Effectiveness of Inter-Organizational Systems in Global Manufacturing: Evidence from Industrial Cases in Taiwan

Effectiveness of Inter-Organizational Systems in Global Manufacturing: Evidence from Industrial Cases in Taiwan

Jun-Der Leu (National Central University, Taiwan), Yu-Tsung Huang (Kaulin Manufacturing Company, Taiwan) and Li-Ting Huang (Chang Gung University, Taiwan)
Copyright: © 2011 |Pages: 16
DOI: 10.4018/jsds.2011010102
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Abstract

Enterprise Information Systems, such as Enterprise Resource Planning (ERP) systems, have been applied to integrate business processes within a global manufacturing enterprise. Recently, the inter-organizational systems are applied to assist in business data sharing and collaboration among enterprises based on the ERP application. However, their resource requirements and failure rates are high, and many enterprises are concerned about the Business-to-Business (B2B) effectiveness. In this research, the authors study global manufacturing enterprises, which developed their B2B systems with Taiwanese government sponsorship successfully. B2B effectiveness is evaluated through operational efficiency and profitability, while the business scale, Electronic Data Interchange (EDI) induced supplier numbers, and application scope are considered influencing factors. After the evidence of multiple regression models and non-parametric statistic testing, the results show that only the application scope has a significant impact on profitability. The authors discuss these results from the perspective of enterprise integration as well as the system application scope and give suggestions to global manufacturing enterprises that want to apply inter-organizational systems.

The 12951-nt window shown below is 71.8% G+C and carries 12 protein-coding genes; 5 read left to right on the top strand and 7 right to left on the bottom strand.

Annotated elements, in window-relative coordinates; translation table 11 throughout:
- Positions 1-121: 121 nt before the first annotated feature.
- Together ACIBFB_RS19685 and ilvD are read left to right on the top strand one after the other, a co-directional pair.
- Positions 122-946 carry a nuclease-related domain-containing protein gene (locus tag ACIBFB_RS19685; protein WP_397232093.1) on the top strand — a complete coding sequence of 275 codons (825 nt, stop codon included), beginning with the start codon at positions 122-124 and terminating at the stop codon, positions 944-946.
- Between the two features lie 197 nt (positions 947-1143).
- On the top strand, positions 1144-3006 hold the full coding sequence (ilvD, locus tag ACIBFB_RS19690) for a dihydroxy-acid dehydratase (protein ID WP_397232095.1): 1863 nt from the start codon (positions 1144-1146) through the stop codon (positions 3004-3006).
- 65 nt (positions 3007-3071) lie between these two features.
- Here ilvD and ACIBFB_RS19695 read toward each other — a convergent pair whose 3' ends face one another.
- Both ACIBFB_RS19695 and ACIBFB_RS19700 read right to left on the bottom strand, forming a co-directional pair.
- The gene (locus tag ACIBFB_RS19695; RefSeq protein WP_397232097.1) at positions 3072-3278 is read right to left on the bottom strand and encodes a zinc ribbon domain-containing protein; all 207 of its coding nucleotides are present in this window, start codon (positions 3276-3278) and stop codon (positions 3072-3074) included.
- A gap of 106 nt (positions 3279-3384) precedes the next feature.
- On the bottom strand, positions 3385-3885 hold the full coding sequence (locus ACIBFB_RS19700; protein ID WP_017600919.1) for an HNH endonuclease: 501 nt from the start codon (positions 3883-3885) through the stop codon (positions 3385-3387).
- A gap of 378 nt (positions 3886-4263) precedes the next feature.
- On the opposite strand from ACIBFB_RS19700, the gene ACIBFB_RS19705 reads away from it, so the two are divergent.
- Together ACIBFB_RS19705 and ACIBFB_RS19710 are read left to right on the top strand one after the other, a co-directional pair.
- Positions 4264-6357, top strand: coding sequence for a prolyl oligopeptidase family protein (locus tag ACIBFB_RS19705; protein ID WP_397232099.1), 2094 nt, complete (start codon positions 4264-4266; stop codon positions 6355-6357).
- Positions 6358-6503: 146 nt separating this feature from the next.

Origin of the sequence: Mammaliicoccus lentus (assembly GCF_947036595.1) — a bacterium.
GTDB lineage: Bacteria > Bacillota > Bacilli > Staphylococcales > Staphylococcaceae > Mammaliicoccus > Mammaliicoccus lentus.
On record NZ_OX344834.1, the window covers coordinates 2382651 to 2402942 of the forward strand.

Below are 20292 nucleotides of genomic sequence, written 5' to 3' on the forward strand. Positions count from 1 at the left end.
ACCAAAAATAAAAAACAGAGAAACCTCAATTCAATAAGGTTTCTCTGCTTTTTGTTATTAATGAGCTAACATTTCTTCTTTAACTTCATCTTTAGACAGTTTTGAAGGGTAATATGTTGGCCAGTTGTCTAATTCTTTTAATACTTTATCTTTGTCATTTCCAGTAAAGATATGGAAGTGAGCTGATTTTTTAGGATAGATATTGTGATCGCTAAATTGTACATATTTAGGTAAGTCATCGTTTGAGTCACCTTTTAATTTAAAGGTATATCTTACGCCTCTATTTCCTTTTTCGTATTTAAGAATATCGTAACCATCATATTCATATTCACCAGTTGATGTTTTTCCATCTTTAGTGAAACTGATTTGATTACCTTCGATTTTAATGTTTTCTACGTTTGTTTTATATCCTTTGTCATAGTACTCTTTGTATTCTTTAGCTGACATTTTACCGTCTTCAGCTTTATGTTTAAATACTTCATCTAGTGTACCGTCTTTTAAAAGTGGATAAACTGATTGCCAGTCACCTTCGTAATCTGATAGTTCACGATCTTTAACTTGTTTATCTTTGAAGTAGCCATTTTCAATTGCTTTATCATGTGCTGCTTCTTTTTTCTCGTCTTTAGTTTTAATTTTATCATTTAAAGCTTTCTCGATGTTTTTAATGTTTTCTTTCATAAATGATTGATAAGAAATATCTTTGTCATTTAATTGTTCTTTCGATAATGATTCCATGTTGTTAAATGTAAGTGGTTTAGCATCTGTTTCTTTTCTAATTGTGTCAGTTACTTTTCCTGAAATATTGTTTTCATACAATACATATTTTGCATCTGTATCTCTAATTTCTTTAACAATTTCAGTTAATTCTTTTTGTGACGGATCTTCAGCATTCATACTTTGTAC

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Literature Review And Hypotheses

In past studies on the relationship between IT investment and performance, the focus has been on the quantitative assessment of IT costs and benefits, looking at return on equity (ROE), return on assets (ROA), return on investment (ROI), and so on (Kumar, 1990). However, IT applications bring other less tangible benefits including tighter systems integration, faster response time, more accurate data, and so on. Besides, there are some external factors that impact IT effectiveness, such as the industry environment, uncertainty of requirements, threats from competitors, and so on. These lead to mixed findings concerning the relationship between IT investment and financial performance and restrict the application of cost-benefit approaches (Roach, 1991). The problem forces researchers to not only study the effectiveness of IT investment but also analyze the influence of other factors.

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